September 2019-August 2020. CWF biologists will undertake the primary field work at Congleton Preserve in Fall 2019 to capitalize on the invasive plants resorbing nutrients for winter dormancy. As a result, the herbicide treatment will carry the herbicides into the roots for effective treatment. We will then revisit Congleton for monitoring during the Summer 2020 growing season to assess the treatment’s effectiveness and make recommendations for future management. CWF’s additional field studies and outreach at other sites will take place throughout the project period.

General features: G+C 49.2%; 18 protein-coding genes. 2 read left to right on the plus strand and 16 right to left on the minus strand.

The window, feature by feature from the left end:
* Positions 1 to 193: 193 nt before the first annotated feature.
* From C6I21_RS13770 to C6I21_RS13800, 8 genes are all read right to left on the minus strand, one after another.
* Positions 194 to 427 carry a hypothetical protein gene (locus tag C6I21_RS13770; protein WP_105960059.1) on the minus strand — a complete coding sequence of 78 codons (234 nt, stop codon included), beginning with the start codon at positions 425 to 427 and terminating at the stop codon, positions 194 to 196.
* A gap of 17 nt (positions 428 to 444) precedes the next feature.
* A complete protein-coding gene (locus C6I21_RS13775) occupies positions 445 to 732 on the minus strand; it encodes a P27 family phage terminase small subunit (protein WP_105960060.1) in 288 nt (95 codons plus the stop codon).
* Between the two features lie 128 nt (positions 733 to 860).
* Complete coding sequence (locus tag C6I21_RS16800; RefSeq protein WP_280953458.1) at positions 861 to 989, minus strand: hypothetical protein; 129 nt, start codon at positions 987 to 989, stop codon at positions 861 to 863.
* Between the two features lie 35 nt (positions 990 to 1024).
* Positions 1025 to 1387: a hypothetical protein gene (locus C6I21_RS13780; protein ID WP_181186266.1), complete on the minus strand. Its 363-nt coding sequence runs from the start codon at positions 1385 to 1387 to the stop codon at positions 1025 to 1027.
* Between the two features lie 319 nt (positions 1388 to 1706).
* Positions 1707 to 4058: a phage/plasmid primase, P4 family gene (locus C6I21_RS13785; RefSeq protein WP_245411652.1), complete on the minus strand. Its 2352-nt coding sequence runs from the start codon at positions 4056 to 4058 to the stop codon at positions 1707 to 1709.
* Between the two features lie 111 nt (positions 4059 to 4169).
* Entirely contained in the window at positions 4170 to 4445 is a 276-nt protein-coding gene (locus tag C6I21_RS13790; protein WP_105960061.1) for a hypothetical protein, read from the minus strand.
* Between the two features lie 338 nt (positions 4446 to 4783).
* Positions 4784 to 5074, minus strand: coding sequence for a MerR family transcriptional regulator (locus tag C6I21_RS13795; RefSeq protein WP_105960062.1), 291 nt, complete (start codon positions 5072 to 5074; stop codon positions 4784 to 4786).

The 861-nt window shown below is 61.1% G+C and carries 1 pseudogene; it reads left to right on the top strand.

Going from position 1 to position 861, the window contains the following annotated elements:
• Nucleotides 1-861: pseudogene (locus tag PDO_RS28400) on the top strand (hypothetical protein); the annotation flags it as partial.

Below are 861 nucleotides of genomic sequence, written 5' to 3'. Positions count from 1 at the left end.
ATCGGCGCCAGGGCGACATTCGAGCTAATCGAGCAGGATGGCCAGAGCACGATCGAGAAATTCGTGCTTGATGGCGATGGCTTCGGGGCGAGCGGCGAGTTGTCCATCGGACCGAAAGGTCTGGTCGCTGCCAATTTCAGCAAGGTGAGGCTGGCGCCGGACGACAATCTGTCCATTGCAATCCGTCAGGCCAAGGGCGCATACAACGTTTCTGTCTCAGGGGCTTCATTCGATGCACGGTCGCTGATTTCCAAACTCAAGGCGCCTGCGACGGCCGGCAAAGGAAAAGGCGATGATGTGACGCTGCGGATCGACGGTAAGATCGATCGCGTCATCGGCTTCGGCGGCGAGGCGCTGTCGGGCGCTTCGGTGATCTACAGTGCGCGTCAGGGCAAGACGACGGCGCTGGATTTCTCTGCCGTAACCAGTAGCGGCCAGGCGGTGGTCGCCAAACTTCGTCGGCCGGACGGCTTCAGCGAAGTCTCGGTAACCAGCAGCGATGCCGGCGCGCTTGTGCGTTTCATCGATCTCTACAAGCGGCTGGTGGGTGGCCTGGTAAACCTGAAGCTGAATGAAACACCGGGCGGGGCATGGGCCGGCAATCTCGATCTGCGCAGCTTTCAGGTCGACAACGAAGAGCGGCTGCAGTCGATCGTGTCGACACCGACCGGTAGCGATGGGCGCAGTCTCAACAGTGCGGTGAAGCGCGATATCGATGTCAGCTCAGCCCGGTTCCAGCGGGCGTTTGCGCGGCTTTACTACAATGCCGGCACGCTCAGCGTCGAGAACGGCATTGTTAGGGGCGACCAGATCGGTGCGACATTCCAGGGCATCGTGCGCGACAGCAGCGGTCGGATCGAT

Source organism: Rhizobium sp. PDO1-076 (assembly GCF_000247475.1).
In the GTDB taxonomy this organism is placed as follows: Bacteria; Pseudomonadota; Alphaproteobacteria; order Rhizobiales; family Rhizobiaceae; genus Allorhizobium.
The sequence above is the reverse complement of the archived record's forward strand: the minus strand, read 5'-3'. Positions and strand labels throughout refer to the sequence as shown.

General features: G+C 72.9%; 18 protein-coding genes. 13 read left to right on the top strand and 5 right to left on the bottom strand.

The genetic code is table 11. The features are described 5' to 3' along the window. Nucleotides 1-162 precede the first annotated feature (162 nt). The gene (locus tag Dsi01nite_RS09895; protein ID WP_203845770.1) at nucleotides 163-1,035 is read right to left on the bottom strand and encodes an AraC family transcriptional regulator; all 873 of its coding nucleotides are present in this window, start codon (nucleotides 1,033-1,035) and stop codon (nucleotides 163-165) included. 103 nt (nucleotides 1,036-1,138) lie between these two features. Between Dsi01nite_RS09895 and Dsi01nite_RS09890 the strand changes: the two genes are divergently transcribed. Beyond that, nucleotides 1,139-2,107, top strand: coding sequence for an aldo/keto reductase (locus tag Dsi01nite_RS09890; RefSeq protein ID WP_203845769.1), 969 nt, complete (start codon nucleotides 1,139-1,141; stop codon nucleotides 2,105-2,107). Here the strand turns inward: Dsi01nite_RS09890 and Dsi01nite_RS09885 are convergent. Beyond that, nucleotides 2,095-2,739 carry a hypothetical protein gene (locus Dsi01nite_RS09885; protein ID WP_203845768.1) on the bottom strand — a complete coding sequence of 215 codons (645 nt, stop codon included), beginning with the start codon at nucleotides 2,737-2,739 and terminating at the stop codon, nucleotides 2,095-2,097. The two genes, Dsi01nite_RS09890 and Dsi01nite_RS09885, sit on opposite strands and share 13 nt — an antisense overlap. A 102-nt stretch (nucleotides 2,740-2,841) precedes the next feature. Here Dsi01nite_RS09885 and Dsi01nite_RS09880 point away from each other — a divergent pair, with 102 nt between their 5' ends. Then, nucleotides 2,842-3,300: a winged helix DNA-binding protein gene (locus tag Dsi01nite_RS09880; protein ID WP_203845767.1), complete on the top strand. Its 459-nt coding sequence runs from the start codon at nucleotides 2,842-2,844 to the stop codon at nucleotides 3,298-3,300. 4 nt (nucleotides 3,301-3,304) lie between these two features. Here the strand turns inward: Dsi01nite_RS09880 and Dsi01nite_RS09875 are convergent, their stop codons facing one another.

Permit Status: In place.
List of Partners:
New Jersey Department of Environmental Protection’s Endangered and Nongame Species Program, New Jersey Natural Lands Trust, United States Fish and Wildlife Service, Natural Resources Conservation Service, Rutgers University, Montclair University, and Dr. Jeremy Feinberg of New York City Parks Natural Resource Group are the primary partners.
What is requested from CWRP: $12,120. Should we receive this funding, all of our related online and print materials will highlight CWRP’s generous support. In addition, we would invite CWRP to take part in any press events or communications campaigns.
Point of Contact: David Wheeler, 732-910-2063,
Attachments: Detailed budget and support letters from Dr. Jeremy Feinberg and Mackenzie Hall, NJDEP